The struggle for survival of SMEs: the threats of age and size

One of the most common reasons for the failure of new companies is the inexperience and lack of formal or informal preparation on the part of founders and managers

Academics and entrepreneurs have an obvious interest in understanding the factors that contribute to the failure of small businesses (SMEs), especially in their early years of life.

Investigations on the predictability of failure of new companies have been a priority in studies on entrepreneurship and performance and one of the most common reasons mentioned in the literature is the inexperience and lack of formal or informal preparation on the part of founders and managers.

Studies often suggest that the high mortality rate is due to threats that companies face at the beginning of their life cycle, due to the weaknesses resulting from their young age and that can be aggravated by the occurrence of other potential externally originated threats, linked to condition of its small size.

These threats are due to the lack of a stabilized trajectory that makes it difficult, on the part of their managers, to list potential stakeholders and here I am referring to customers, suppliers, financial agents and potential employees and competitors.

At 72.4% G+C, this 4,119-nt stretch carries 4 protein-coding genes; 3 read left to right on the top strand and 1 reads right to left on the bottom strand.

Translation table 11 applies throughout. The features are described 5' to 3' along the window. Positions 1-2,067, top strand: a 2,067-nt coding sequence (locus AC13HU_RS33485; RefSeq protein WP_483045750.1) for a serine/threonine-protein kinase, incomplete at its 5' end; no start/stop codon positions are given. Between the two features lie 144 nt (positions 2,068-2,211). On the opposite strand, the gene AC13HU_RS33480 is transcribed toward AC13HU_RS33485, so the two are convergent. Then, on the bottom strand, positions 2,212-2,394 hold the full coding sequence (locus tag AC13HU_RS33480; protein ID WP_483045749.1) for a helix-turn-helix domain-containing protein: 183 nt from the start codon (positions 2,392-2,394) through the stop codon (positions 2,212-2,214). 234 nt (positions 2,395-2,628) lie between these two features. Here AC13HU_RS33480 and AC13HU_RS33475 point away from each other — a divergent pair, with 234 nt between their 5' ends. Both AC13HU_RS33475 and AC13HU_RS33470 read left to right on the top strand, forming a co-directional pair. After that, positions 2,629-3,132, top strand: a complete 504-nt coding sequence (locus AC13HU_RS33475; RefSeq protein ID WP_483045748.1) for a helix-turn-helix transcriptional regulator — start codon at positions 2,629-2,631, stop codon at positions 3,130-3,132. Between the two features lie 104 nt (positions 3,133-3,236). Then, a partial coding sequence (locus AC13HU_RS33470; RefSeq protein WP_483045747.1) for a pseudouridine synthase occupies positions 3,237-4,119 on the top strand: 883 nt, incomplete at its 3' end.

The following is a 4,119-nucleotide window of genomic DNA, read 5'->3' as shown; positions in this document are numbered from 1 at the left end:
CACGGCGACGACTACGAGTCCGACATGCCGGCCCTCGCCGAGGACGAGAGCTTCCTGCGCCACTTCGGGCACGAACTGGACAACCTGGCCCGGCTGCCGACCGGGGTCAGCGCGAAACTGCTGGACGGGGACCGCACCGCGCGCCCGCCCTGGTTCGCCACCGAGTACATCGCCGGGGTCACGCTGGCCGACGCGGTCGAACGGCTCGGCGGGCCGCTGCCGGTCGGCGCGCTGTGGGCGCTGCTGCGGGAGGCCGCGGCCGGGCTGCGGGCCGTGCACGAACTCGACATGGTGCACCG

The concept of liability of newness to explain why new organizations are at greater risk of mortality was introduced by Arthur Stinchcombe (1965). His argument is that the highest failure rate stems from the costs of learning new tasks, the need to play new roles and resolve the conflicts that such roles present, the lack of formal structures in the company, and the lack of stable links with customers and suppliers.

Another threat is the liability of smallness (Aldrich, & Auster, 1986). It deals with the threats faced by the company due to its size. These threats, linked to age and size, identify factors that inhibit the success of a new company, while the first focuses on internal factors, the second seeks explanations in the external environment of the company.

Research indicates that there are three central causes underlying threats to SMEs. They are divided into formal and informal, in terms of their nature, and internal and external to the company, in terms of their influence on performance.

In particular, we talk about a very centralized structure, about problems related to the lack of formalization of the most varied processes in the company's routine and the lack of legitimacy, that is, the establishment of connections with other companies, suppliers and customers, increasing the opportunities for access to new sources of knowledge and introduction of innovations.

The figure below shows a summary of these root causes:

In a next article, in this space, I intend to discuss the characteristics of the causes linked to threats to the performance of SMEs, as well as analyze the main defenses, in order to neutralize such risks.


Author Luiz Guerrazzi, director of the Degree in Business Management at ISMAT